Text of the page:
Keyboard Sonata in B flat, K570
Rondo in A minor, K511
Keyboard Sonata in C, Hob.XV1:48
Keyboard Sonata in G minor, Hob.XV1:44
Keyboard Sonata in C minor, K457
Kristian Bezuidenhout (fortepiano)
Reviewed by: Peter Reed
Reviewed: 10 September, 2014
Venue: Wigmore Hall, London
This was my first Kristian Bezuidenhout recital, which also happened to launch the Wigmore Hall’s new piano season and its Mozart Odyssey. Subliminally, I must have latched on to Bezuidenhout’s Mozart Sonata series for Harmonia Mundi, and I was impressed by the luxuriously long spot he had on BBC Radio 3 the Saturday-morning prior to a Proms Chamber Music recital (No.2 – C. P. E. Bach) – his advocacy of his particular musical territory was infectiously articulate and witty.
I must also admit to being put off by the sound of some fortepianos, which can make you gratefully aware of the many strengths of a modern concert grand. Bezuidenhout’s instrument, though – a copy of an 1805 Walther & Sohn by Paul McNulty – made a heavenly timbre, in terms of responsiveness like a clavichord writ large, with a surprisingly powerful bass levelling out to a singing middle register, and up to a subtly penetrating, unclipped top. It also had a una corda lever and a moderator (which slides a strip of felt in between hammers and strings), the latter operated with expressive potential, a bit like hearing it being played in another room, and deployed by Bezuidenhout with discernment. It was just the sort of instrument and Bezuidenhout the sort of musician to draw you into an intimacy that expands into its own varied, colourful sound and attack – and which also confounded any idea that the Sonatas are also-ran Mozart repertoire.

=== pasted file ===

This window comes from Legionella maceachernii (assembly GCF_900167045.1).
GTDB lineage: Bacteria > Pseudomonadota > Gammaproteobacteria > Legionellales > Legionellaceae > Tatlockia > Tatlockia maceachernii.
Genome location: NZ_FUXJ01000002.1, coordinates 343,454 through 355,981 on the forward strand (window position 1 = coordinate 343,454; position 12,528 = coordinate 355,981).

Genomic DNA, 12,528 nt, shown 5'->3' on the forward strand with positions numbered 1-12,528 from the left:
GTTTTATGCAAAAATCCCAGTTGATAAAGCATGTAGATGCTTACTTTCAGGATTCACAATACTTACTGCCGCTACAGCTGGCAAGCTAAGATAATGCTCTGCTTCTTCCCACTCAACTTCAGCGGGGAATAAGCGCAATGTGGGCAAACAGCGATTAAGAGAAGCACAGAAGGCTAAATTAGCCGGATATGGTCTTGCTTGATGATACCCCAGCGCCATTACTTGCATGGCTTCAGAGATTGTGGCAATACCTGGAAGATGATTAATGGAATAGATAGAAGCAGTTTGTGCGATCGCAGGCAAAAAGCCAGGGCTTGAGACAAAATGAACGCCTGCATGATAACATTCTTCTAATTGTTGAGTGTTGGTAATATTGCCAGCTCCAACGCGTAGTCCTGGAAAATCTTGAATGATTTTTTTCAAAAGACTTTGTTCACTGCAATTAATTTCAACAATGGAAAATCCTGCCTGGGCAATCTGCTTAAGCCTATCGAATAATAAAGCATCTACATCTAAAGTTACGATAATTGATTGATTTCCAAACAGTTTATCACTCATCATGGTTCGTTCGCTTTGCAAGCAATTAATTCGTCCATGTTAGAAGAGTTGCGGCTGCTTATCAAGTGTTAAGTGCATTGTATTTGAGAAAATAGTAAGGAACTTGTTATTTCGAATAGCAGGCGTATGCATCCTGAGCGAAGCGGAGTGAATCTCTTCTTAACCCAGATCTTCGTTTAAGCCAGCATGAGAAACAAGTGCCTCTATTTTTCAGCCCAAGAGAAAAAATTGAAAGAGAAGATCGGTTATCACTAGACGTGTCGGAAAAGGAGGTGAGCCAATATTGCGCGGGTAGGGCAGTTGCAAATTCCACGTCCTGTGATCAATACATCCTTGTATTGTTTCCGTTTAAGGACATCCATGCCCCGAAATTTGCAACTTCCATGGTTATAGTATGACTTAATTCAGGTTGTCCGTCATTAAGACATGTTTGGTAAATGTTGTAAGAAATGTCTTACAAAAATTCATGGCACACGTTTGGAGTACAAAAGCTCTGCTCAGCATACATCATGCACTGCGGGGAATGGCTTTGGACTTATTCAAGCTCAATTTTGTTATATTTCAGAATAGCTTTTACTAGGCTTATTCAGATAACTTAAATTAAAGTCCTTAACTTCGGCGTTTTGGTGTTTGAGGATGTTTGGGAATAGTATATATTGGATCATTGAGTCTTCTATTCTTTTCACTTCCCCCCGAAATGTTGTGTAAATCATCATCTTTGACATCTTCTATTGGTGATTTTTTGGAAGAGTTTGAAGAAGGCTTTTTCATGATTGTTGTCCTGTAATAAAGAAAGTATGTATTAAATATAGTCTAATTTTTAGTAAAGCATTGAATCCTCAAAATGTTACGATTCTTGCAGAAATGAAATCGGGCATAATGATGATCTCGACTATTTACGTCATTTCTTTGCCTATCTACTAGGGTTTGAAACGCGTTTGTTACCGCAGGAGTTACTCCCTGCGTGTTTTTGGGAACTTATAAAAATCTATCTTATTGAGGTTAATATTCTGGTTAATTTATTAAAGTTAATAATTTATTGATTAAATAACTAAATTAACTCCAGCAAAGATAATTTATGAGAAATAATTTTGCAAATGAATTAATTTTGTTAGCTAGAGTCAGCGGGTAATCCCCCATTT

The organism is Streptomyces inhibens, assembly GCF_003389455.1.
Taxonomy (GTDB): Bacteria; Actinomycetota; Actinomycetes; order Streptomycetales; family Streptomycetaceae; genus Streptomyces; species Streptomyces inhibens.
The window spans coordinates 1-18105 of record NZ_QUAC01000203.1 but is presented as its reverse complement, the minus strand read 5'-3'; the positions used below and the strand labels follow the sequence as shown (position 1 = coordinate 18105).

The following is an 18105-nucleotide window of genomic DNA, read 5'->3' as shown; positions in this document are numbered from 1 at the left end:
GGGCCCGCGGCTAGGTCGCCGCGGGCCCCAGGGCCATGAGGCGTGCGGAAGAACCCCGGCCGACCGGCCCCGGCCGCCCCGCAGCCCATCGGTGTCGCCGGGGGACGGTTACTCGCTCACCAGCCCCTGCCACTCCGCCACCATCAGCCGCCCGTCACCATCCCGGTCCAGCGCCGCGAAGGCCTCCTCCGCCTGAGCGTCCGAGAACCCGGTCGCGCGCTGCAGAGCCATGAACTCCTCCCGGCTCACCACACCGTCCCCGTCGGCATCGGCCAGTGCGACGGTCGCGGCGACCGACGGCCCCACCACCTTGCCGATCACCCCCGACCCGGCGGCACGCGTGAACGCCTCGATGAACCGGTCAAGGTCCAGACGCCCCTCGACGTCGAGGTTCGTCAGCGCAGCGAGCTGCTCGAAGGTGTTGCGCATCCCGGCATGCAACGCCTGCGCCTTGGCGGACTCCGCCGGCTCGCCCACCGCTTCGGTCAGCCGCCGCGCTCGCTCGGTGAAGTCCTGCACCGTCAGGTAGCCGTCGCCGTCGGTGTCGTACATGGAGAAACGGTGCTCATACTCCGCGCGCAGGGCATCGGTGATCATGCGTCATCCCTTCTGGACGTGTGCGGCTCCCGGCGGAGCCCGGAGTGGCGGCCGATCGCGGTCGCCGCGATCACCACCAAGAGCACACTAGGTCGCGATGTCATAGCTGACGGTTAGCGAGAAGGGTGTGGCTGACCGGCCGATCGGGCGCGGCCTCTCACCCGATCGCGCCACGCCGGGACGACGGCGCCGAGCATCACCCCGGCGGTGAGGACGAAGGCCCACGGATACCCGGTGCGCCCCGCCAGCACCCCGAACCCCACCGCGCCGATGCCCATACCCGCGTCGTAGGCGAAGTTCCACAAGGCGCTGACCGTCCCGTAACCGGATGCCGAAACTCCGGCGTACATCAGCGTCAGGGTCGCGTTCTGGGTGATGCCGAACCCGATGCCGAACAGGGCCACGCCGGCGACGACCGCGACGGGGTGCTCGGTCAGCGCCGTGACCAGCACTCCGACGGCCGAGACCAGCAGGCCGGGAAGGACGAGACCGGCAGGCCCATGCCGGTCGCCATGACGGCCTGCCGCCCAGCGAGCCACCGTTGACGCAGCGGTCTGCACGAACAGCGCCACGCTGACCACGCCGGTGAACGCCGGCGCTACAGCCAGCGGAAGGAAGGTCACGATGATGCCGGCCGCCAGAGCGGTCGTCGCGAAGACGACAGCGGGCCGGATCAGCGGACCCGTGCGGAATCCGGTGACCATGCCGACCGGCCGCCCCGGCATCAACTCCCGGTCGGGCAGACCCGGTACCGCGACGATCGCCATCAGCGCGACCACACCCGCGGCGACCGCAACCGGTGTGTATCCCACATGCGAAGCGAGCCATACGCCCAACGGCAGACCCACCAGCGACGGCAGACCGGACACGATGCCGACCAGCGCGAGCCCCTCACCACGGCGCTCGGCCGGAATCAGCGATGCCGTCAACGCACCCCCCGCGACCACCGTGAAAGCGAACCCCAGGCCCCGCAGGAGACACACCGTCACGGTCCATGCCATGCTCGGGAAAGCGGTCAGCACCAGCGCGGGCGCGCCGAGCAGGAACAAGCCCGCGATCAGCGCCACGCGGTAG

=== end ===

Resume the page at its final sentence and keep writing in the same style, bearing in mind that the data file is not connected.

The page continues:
I had a couple of misgivings about the recital itself. Bezuidenhout didn’t play from memory – perhaps he doesn’t in recital? – and, to my great disappointment, he didn’t play Haydn’s F minor/major Variations (replaced by his G minor Sonata), because, in the light of the rest of his programme, Bezuidenhout would have been quite something in the work’s Beethoven-like transcendence.
Musically, though, what jumped off the page was Bezuidenhout’s understanding of the difference between Mozart and Haydn – between operatic and orchestral – which he expressed with a rare, artless ease. The slow movements of the two Mozart works, K457 especially, spun the swoops, jumps and runs of coloratura into a fantasy of vocal virtual reality – there was one swoosh of decoration covered by the sustaining lever, the sheer sensuality of which was hair-raising – and I just loved Bezuidenhout’s exposure of the high-definition drama at visceral work in the wonderful Rondo K511, all that rhythmic displacement and harmonic astringency that he folded into a work half-form, half-decoration, all A-minor heartache.
Just as admirable was the sense of scale he bestowed on K457’s first movement – this was a big, tightly-argued dialogue, which didn’t make you miss its usual companion/curtain-raiser, the Fantasia K475. It just needed a slight change of tack to summon Haydn’s forthrightness and his game-playing with our expectations in the two two-movement Sonatas, with Bezuidenhout’s nuanced playing anticipating a later, more romantic power. Poised, eloquent and passionate, this was a recital to treasure.